It is important that the dog does not know he is being trained. Then he cannot react against it. Commands are part of his routine, not of lessons. Reinforcement comes from the association of commands with events, from play, and from a sense of dependence. If the pup is becoming too cocky on familiar ground, move on to new ground where he will be more dependent.


Early training of a Clumber pup enables the handler to have, at maybe only six months, a lively, responsive, dependent, well-mannered but mischievous infant, ready and keen for his first day at school. And to know he’ll do well.

 

Schooling in the subjects he will need can then become a little more serious, more applied. It should involve no sudden change in tempo.


Remembering the discussion about uplifting and depressing activity, minimum schooling is desirable. Three times a week when you are both fresh and eager is preferable to twice a day as a necessary chore.




The lead when accepted is uplifting for short periods, as the dog can switch off, quietly anticipating release and action; for longer, such as when waiting a turn at a novice test, say, the lead is a restraint and can be depressing, which may explain an uncharacteristically poor performance that confounds his owner.


Hunting is uplifting when free, but intervening to persuade the dog to hunt a close, shallow pattern, invariably necessary with a Clumber, can be depressing, so care is needed. Equally, hunting when tired is a downer, so keep sessions short and sharp. Cover that hurts, like brambles, gorse, thistles and stinging nettles, is not uplifting until it too is recognised by the dog as where game is to be found.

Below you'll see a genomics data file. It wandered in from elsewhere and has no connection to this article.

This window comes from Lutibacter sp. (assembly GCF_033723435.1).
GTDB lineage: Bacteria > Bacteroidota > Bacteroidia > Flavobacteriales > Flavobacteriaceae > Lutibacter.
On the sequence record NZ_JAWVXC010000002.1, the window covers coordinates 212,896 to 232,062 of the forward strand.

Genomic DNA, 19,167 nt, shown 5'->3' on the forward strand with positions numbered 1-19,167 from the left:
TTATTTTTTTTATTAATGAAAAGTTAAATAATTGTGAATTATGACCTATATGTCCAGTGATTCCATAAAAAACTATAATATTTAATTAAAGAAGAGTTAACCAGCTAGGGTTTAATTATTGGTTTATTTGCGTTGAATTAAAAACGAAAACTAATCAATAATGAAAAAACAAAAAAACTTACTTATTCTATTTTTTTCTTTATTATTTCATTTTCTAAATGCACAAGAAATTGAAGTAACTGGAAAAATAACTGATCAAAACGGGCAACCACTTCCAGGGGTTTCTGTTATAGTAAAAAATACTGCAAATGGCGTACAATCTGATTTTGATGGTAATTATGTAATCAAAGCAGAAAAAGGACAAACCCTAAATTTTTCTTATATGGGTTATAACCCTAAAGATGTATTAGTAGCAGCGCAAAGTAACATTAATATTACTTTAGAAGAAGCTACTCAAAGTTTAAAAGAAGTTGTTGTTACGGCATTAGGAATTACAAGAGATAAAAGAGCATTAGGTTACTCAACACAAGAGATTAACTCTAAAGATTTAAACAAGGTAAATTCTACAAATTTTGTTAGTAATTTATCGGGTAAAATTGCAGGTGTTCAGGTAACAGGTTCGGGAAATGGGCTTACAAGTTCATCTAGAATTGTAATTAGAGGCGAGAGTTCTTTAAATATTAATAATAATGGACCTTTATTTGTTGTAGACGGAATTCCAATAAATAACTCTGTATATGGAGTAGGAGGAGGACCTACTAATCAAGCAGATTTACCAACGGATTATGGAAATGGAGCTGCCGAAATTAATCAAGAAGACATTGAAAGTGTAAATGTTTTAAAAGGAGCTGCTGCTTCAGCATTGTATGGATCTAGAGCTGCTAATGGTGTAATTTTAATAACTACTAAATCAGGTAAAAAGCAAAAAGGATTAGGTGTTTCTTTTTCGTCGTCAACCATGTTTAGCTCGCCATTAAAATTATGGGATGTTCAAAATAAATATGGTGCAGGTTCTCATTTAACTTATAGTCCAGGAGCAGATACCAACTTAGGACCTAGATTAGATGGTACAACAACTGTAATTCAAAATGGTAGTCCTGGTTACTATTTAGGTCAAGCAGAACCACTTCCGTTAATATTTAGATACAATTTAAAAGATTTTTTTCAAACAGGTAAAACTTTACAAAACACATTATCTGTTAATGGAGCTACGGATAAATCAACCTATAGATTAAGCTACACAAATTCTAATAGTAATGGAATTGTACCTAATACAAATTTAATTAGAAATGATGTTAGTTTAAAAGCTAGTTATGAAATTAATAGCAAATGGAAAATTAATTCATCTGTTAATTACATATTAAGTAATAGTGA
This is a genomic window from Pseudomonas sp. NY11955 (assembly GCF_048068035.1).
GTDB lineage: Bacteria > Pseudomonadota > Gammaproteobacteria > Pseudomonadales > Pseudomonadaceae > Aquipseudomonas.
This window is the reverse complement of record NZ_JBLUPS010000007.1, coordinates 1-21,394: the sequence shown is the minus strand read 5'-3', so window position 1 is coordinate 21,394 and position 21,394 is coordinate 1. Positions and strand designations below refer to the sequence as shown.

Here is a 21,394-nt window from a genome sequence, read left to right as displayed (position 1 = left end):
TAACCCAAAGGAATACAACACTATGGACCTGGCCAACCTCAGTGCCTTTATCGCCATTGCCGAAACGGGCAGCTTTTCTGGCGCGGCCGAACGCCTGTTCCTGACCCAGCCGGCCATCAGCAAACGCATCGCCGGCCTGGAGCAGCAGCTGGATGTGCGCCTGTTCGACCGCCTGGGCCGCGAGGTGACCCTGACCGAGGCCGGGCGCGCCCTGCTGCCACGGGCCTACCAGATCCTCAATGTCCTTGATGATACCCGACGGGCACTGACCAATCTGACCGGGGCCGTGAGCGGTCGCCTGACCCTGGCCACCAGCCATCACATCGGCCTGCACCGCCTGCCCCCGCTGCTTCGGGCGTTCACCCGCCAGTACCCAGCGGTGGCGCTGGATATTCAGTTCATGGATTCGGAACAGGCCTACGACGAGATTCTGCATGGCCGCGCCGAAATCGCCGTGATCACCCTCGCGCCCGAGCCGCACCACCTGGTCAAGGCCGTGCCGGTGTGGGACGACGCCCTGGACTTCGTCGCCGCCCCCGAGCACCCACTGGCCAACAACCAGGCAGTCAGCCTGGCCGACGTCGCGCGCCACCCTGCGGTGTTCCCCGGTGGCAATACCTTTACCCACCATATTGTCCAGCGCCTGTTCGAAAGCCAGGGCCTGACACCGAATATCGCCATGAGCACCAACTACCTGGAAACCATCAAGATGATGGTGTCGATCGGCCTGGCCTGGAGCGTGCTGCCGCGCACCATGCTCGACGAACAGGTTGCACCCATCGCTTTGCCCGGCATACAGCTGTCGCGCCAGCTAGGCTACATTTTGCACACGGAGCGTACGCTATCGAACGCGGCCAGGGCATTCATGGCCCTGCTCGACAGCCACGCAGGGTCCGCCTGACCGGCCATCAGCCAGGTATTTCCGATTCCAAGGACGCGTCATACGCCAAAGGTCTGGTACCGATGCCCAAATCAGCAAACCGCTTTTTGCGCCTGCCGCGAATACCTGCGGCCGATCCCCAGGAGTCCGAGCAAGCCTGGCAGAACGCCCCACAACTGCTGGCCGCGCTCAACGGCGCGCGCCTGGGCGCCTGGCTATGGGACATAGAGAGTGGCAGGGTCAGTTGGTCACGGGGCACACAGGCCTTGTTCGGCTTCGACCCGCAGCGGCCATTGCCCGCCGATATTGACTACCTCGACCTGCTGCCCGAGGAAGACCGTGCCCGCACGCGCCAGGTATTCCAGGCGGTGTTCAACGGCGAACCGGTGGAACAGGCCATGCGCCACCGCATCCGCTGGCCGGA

Dropping can be depressing, particularly on a damp backside, and shots at first – unless these controls can be associated with heralding other actions; these should not, of course, be assumed each time to be retrieves, or steadiness will suffer. The norm should be to hunt on. Accurate guns may have to do some deliberate missing if the dog is not to learn to expect there is game to collect after every shot.


Steadiness needs to be a positive alteration of the instinct to chase. This is easier advised than practised. So the dog needs incentives. This could be a few moments of pure, concentrated, eye-to-eye and mind-to-mind contact to cement the action. It could be clear – even exaggerated – praise, but followed by a call to attention else riot may result. It could be a game as reward, a retrieve, or more hunting to follow.




The closer the Clumber is to the point of breaking his bonds of control, the quicker his mind is working, the sharper his wits, the more receptive he is and the quicker his responses. It may be a contradiction but he can be at his most steady, then, on the verge of unsteadiness. At that edge, he is really living. He is at his most exciting and, for the handler who loves spaniel work, his most stylish.